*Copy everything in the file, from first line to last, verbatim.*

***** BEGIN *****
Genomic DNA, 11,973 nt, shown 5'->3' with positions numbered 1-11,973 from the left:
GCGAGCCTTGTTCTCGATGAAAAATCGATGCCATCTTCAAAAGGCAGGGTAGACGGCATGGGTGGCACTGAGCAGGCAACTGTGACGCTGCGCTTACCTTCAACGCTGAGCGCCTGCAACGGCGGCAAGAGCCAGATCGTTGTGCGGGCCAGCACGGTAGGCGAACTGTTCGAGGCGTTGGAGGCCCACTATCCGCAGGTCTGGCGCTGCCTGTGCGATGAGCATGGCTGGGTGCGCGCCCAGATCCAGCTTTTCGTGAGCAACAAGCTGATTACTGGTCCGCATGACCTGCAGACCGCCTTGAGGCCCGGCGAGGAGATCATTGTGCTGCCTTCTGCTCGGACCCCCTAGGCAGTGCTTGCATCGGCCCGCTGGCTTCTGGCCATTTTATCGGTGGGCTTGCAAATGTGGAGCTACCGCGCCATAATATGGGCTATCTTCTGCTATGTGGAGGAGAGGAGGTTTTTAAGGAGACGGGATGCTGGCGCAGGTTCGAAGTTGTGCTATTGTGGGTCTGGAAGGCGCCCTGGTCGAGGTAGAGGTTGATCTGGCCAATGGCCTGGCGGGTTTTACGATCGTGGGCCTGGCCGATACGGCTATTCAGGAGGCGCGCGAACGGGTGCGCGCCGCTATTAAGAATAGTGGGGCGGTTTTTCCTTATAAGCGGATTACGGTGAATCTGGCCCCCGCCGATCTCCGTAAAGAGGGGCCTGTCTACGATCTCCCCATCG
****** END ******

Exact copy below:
Genomic DNA, 11,973 nt, shown 5'->3' with positions numbered 1-11,973 from the left:
GCGAGCCTTGTTCTCGATGAAAAATCGATGCCATCTTCAAAAGGCAGGGTAGACGGCATGGGTGGCACTGAGCAGGCAACTGTGACGCTGCGCTTACCTTCAACGCTGAGCGCCTGCAACGGCGGCAAGAGCCAGATCGTTGTGCGGGCCAGCACGGTAGGCGAACTGTTCGAGGCGTTGGAGGCCCACTATCCGCAGGTCTGGCGCTGCCTGTGCGATGAGCATGGCTGGGTGCGCGCCCAGATCCAGCTTTTCGTGAGCAACAAGCTGATTACTGGTCCGCATGACCTGCAGACCGCCTTGAGGCCCGGCGAGGAGATCATTGTGCTGCCTTCTGCTCGGACCCCCTAGGCAGTGCTTGCATCGGCCCGCTGGCTTCTGGCCATTTTATCGGTGGGCTTGCAAATGTGGAGCTACCGCGCCATAATATGGGCTATCTTCTGCTATGTGGAGGAGAGGAGGTTTTTAAGGAGACGGGATGCTGGCGCAGGTTCGAAGTTGTGCTATTGTGGGTCTGGAAGGCGCCCTGGTCGAGGTAGAGGTTGATCTGGCCAATGGCCTGGCGGGTTTTACGATCGTGGGCCTGGCCGATACGGCTATTCAGGAGGCGCGCGAACGGGTGCGCGCCGCTATTAAGAATAGTGGGGCGGTTTTTCCTTATAAGCGGATTACGGTGAATCTGGCCCCCGCCGATCTCCGTAAAGAGGGGCCTGTCTACGATCTCCCCATCG